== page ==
Ten Reasons My Winning Game Turned into a Loss

Recently I had one of the most embarrassing losses in my chess life. Granted, I’ve had many losses, and many of them have been quite painful, but this one was particularly bad, because of many regrets about factors that I could have controlled but didn’t. I did not fully understand this earlier in life, but more and more I have learned that my performance in a serious chess game hinges on factors completely independent of what one might think of as the core of chess play (theoretical knowledge, tactical calculation ability). The circumstances surrounding this game have much to teach about how not to go into a game. When we talk about chess improvement, we must talk about the whole context of playing chess, not just the pieces and positions on the board.

Ten faulty thoughts and actions

  1. My first mistake was that, seeing that it was finally nice outside, after work, when I was supposed to just rest, and prepare to eat dinner after my wife came home, I instead went out for my first run in several days. I returned a bit tired. I’m not stupid: I know that it is foolhardy to waste one’s glucose stores shortly before a competitive chess game, because the brain needs a lot of glucose to think clearly, especially in a four-hour time-control game ending near midnight.
  2. Abby was confused when she saw me finally come home from my run, because the timing messed with our dinner plan, because she hadn’t known when to start cooking dinner. Having an unexpected change in routine caused unnecessary stress for everyone.
  3. We decided we had to eat leftovers from the refrigerator, but suddenly the power in our neighborhood went out. This caused a dispute in which I (starving after my run) wanted to get stuff out of the refrigerator, but she didn’t want to open it. Don’t have draining arguments before a chess game.
  4. By the time the power came back and I had to go off to my chess game, I had packed dinner to take with me but still not eaten. Do not play chess hungry.
  5. I arrived at the chess club and ate much of my dinner in the couple of minutes before the round began, but this is not optimal timing. Do not eat a lot of food right before a game. You need to be thinking, not digesting.
  6. I trash-talked before the game, saying, “We’re going to see a sacrifice in this game”, because in fact, I had prepared some Black gambits for the occasion. This was possibly the single worst mistake I made that evening. Do not trash-talk and trap yourself into some ego-driven mindset or pre-commitment.
  7. As White, my opponent surprised me on move 2, playing an opening that I don’t fear but which I have never faced as Black and did not expect. I ended up playing slightly more passively than I normally would have. Do not get “surprised” by coming to a game with too many expectations about how a familiar opponent will play. Be ready for anything.
  8. In a good position, I moved quickly and recklessly with intention of attack, even though in my last three tournament games, I played deliberately and solidly. Do not play a certain way just to back up your pre-game trash-talking. Play the position as it is.
  9. I saw an opportunity for a sacrifice and instead of calculating it all out, just immediately played it. It was unsound, but my opponent did not find the refutation, and I suddenly had an easily winning position. But then I went crazy, unsoundly aiming for a quick win. He erred again, and I had a win in sight. But then, as I concluded that in a couple of moves I might Queen my a2-Pawn, I got up and walked to the corner of the chess club to open another chess set and return with a Black Queen in hand. Do not get up and distract yourself at a critical moment in a game. Do not engage in nonverbal trash-talking by getting a Queen before it is your move and you have actually decided to playing the Pawn promotion.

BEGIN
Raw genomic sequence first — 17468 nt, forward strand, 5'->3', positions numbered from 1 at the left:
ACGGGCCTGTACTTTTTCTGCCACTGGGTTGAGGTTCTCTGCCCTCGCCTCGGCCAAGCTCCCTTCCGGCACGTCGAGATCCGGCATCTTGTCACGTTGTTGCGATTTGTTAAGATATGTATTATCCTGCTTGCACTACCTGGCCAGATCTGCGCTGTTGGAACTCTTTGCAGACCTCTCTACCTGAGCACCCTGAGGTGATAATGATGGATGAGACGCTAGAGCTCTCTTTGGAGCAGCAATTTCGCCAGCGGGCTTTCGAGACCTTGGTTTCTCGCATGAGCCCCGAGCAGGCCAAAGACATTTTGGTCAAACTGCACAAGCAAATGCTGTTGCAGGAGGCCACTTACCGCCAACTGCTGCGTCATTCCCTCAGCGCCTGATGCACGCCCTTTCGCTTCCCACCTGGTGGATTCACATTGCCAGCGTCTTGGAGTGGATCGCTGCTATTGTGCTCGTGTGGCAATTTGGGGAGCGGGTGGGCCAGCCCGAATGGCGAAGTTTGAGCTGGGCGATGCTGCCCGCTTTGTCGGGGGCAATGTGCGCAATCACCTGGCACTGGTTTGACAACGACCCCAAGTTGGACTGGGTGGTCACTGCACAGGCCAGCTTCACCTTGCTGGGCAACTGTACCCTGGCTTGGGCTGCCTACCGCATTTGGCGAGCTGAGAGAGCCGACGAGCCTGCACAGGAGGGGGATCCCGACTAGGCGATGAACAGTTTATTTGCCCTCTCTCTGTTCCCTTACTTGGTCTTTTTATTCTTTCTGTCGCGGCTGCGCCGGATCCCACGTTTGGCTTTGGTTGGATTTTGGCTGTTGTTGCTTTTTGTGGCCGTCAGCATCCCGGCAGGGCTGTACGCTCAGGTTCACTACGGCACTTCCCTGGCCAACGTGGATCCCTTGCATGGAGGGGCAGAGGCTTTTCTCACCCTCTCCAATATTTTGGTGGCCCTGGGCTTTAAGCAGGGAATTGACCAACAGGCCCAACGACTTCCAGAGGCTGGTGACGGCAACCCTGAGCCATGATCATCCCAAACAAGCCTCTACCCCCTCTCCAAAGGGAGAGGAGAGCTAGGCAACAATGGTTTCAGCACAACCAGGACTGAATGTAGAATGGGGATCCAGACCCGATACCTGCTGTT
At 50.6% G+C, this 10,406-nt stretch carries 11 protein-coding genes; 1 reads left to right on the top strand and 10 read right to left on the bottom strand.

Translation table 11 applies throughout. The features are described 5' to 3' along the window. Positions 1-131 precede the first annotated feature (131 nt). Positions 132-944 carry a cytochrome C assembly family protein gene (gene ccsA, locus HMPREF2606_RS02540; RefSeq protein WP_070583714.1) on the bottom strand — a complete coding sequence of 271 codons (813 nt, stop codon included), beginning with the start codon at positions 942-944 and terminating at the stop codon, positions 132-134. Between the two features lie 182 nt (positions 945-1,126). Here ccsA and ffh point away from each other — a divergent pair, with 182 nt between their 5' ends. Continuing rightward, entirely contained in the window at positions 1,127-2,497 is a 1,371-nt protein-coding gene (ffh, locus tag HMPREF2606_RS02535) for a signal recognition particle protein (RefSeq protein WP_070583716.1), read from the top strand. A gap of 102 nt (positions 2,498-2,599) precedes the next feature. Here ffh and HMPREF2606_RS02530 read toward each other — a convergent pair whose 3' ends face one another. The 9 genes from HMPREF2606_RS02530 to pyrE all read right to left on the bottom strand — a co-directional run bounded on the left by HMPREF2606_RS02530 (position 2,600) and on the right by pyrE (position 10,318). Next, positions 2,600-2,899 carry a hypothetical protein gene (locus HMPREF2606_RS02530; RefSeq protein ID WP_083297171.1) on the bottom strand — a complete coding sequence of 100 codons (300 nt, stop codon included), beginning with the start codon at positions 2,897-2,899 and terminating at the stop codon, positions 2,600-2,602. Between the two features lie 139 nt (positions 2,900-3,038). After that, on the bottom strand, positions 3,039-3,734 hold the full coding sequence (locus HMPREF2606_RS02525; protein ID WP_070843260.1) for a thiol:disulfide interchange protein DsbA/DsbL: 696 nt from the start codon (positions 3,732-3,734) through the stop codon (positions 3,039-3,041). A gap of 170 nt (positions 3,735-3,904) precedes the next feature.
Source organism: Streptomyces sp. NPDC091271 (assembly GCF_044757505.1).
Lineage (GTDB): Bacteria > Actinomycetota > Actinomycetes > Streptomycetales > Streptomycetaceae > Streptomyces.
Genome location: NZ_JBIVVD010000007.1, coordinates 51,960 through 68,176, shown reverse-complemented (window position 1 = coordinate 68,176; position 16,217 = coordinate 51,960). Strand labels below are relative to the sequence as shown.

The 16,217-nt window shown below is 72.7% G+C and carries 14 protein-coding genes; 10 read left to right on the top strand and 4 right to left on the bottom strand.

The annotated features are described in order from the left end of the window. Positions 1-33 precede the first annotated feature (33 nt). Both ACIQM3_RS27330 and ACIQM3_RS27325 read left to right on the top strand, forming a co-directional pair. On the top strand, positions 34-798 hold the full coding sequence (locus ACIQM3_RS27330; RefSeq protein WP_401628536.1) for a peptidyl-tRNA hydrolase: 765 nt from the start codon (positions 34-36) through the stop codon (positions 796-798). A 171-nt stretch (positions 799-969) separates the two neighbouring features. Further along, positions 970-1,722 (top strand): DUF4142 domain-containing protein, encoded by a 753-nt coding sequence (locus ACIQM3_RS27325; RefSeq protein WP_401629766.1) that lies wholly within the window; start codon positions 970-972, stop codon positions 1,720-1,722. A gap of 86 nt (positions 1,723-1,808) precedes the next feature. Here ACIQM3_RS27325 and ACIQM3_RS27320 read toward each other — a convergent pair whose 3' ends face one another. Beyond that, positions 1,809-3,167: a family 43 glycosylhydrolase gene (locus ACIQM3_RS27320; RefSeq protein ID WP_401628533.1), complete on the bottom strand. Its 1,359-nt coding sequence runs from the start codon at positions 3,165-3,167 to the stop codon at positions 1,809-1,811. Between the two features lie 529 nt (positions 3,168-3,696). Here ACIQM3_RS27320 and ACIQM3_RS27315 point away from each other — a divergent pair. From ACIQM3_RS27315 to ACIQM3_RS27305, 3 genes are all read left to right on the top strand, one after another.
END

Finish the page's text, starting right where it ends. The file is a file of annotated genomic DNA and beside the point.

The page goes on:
10. In a winning position with beautiful checkmates in forced variations, I completely stopped thinking and played one bad move after another, my attack was stopped, and one piece down for nothing, I lost the game. Continue careful calculation, even in a position that looks great, especially if you have sacrificed something and need to make it count.

There are certain things I did wrong that I confessed here that I plan to never do again. I have learned a truly expensive lesson. It is possible that none of you have done as many immature, stupid things as I just did, but if any of what I have confessed rings true to you and causes you to reconsider your similar behavior, I hope my loss has not been in vain.

The annotated game

Franklin Chen

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About Franklin Chen

Franklin Chen is a United States Chess Federation National Master. Outside his work as a software developer, he also teaches chess and is a member of the Pittsburgh Chess Club in Pennsylvania, USA. He began playing in chess tournaments at age 10 when his father started playing in them himself but retired after five years, taking two decades off until returning to chess as an adult at age 35 in order to continue improving where he left off. He won his first adult chess tournaments including the 2006 PA State Game/29 and Action Chess Championships, and finally achieved the US National Master title at age 45. He is dedicated to the process of continual improvement, and is fascinated by the practical psychology and philosophy of human competition and personal self-mastery. Franklin has a blog about software development, The Conscientious Programmer and a personal blog where he writes about everything else, including his recent journey as an adult improver in playing music.